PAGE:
Sam: Now when you started doing music as a kid, and working with Dick Clark and doing all the TV shows, did you think that in 2010 you’d still be touring.
Mark: Absolutely not. I didn’t think I’d live to be past thirty years old. I had no desire to. I thought “What the hell do you do after thirty?” Because back then thirty was old. Believe me. I never thought I’d see Haley’s Comet come around. So I never thought that but I’m very grateful and glad. But who knew that rock n’ roll would last that long. Every genre of music has had maybe one or two decades of popularity and then fades away but rock refuses to die and I’m very happy with that.
Still today Mark Lindsay is the embodiment of cool. I took an instant liking to Mark during our discussion but was disappointed when it had ended. There was just so much more to ask and so much more that I wanted to know. I have no doubt that we barely scratched the surface of the experiences that Mark Lindsay has had and the stories and wisdom that he has to offer. Thankfully the pop culture journey is a long and winding road and hopefully one day my paths will cross with Mark once again.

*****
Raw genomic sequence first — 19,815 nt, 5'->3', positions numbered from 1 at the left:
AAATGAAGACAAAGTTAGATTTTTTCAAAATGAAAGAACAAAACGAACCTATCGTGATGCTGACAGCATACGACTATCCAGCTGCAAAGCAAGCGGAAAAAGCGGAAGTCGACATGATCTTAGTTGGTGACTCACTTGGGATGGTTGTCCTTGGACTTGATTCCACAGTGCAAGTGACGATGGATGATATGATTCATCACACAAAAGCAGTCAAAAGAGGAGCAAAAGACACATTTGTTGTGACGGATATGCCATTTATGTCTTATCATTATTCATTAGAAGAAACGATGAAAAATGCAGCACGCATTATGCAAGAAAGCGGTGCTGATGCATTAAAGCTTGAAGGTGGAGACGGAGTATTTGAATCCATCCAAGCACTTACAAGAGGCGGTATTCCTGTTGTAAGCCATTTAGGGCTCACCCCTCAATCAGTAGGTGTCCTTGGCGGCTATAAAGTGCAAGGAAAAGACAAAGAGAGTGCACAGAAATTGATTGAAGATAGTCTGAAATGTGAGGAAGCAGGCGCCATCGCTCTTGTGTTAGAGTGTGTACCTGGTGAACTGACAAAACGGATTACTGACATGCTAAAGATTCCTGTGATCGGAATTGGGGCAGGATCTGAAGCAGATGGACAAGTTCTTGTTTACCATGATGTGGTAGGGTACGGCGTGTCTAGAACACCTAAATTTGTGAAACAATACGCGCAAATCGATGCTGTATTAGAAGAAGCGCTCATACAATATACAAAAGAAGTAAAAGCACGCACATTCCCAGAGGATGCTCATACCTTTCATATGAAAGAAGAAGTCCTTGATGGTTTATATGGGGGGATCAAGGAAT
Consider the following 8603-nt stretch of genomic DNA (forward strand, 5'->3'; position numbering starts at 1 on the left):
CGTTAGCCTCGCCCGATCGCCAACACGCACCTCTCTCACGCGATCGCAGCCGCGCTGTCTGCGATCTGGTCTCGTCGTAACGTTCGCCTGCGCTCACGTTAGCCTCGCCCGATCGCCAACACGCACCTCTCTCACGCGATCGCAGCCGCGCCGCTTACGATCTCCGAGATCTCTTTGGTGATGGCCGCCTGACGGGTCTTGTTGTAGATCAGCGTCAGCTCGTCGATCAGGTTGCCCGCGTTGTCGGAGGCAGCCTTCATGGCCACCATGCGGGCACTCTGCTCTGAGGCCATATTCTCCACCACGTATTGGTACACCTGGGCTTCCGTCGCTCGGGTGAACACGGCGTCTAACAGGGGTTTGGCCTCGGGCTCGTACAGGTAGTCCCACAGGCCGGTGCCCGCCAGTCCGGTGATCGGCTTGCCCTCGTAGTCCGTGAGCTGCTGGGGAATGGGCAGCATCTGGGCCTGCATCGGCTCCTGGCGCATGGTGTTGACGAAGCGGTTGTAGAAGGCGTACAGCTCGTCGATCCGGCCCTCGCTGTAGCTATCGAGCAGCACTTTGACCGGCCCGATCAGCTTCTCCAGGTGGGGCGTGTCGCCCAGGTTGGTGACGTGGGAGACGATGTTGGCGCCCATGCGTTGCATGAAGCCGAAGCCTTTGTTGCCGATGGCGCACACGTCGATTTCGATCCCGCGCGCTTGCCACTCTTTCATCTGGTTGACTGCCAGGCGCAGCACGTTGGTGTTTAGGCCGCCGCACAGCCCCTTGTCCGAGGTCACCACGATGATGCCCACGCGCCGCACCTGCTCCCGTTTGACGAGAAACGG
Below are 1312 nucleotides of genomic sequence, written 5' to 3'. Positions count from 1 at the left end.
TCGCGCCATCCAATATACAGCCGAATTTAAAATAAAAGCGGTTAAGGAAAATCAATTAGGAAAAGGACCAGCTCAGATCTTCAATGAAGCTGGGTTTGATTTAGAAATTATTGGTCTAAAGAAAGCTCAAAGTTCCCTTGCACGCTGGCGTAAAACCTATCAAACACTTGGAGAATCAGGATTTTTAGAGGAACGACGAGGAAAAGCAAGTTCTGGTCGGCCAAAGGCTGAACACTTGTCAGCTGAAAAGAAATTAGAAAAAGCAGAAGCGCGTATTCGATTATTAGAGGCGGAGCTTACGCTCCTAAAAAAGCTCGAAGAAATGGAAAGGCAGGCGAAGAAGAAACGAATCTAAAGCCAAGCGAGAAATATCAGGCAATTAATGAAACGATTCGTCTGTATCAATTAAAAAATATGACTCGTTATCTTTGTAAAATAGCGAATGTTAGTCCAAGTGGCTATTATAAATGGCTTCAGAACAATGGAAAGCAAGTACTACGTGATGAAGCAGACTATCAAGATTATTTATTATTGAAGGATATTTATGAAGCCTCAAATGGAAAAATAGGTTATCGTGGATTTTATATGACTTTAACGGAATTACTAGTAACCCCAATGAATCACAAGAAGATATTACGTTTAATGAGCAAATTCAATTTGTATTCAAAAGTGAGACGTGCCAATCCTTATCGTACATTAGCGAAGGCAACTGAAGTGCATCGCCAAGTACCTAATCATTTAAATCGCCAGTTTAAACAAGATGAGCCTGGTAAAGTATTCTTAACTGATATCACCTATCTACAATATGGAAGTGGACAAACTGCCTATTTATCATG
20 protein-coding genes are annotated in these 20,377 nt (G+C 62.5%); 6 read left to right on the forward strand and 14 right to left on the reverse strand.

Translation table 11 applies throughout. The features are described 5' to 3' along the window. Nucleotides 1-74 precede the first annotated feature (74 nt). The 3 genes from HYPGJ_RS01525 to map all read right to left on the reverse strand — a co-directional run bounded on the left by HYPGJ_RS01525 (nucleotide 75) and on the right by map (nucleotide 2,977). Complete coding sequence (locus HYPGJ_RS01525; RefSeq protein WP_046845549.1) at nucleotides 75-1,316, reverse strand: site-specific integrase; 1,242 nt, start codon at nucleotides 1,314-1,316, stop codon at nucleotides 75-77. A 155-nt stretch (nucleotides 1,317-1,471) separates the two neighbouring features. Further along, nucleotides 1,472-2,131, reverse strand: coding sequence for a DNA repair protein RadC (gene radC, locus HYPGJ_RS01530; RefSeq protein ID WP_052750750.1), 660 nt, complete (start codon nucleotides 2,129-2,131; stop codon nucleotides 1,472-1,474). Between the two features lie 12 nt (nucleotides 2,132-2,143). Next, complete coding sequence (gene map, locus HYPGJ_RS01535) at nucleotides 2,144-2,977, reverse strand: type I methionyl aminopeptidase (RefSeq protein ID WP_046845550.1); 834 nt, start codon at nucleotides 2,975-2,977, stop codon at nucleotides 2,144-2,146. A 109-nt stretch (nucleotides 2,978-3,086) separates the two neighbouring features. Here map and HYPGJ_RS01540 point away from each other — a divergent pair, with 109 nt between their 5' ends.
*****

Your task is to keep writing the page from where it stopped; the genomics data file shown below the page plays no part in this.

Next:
However, if The Happy Together Tour is coming to your area don’t miss the opportunity to see Mark Lindsay for yourself with some of the other great acts that he is traveling with. Click here for tour dates, locations and tickets. Also, visit Mark’s web-site at www.marklindsay.com for more information on Mark’s appearances and thoughts. Still today, in 2010 Mark Lindsay is creating a happening. Don’t miss being a part of it.
POP CULTURE ADDICT NOTE: We’d like to thank Jeff Albright from The Albright Entertainment Group for arranging the opportunity to help promote The Happy Together Tour and for connecting us with Mark Lindsay. Thank you Jeff for an incredible experience. We appreciate all you did for us.